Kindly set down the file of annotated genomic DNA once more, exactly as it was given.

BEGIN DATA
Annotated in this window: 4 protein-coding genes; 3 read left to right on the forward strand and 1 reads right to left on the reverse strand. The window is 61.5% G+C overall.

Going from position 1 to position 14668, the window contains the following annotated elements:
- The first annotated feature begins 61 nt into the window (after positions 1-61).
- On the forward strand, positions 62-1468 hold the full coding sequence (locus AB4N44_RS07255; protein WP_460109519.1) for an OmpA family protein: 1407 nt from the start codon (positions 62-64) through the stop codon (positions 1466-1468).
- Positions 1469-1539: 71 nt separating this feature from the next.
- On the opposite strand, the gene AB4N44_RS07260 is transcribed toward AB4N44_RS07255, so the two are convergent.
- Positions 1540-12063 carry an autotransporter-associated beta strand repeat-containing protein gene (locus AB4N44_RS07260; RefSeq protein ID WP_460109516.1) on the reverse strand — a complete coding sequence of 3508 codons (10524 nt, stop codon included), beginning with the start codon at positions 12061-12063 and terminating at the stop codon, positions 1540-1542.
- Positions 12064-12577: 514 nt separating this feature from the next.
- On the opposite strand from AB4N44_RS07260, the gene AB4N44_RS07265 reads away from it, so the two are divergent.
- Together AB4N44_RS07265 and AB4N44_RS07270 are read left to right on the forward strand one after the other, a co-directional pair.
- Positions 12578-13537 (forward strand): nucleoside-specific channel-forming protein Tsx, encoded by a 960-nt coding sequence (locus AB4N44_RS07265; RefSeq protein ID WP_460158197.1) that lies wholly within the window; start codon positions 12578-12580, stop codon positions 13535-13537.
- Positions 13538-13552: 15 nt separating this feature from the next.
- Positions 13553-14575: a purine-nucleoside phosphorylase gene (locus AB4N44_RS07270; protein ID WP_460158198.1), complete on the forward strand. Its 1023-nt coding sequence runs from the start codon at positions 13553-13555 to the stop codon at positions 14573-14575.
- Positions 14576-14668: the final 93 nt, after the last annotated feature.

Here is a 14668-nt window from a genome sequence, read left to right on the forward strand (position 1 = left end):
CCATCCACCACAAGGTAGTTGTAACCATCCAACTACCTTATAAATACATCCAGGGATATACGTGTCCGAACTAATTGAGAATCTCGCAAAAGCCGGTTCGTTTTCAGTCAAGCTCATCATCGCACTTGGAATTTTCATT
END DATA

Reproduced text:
Annotated in this window: 4 protein-coding genes; 3 read left to right on the forward strand and 1 reads right to left on the reverse strand. The window is 61.5% G+C overall.

Going from position 1 to position 14668, the window contains the following annotated elements:
- The first annotated feature begins 61 nt into the window (after positions 1-61).
- On the forward strand, positions 62-1468 hold the full coding sequence (locus AB4N44_RS07255; protein WP_460109519.1) for an OmpA family protein: 1407 nt from the start codon (positions 62-64) through the stop codon (positions 1466-1468).
- Positions 1469-1539: 71 nt separating this feature from the next.
- On the opposite strand, the gene AB4N44_RS07260 is transcribed toward AB4N44_RS07255, so the two are convergent.
- Positions 1540-12063 carry an autotransporter-associated beta strand repeat-containing protein gene (locus AB4N44_RS07260; RefSeq protein ID WP_460109516.1) on the reverse strand — a complete coding sequence of 3508 codons (10524 nt, stop codon included), beginning with the start codon at positions 12061-12063 and terminating at the stop codon, positions 1540-1542.
- Positions 12064-12577: 514 nt separating this feature from the next.
- On the opposite strand from AB4N44_RS07260, the gene AB4N44_RS07265 reads away from it, so the two are divergent.
- Together AB4N44_RS07265 and AB4N44_RS07270 are read left to right on the forward strand one after the other, a co-directional pair.
- Positions 12578-13537 (forward strand): nucleoside-specific channel-forming protein Tsx, encoded by a 960-nt coding sequence (locus AB4N44_RS07265; RefSeq protein ID WP_460158197.1) that lies wholly within the window; start codon positions 12578-12580, stop codon positions 13535-13537.
- Positions 13538-13552: 15 nt separating this feature from the next.
- Positions 13553-14575: a purine-nucleoside phosphorylase gene (locus AB4N44_RS07270; protein ID WP_460158198.1), complete on the forward strand. Its 1023-nt coding sequence runs from the start codon at positions 13553-13555 to the stop codon at positions 14573-14575.
- Positions 14576-14668: the final 93 nt, after the last annotated feature.

Here is a 14668-nt window from a genome sequence, read left to right on the forward strand (position 1 = left end):
CCATCCACCACAAGGTAGTTGTAACCATCCAACTACCTTATAAATACATCCAGGGATATACGTGTCCGAACTAATTGAGAATCTCGCAAAAGCCGGTTCGTTTTCAGTCAAGCTCATCATCGCACTTGGAATTTTCATT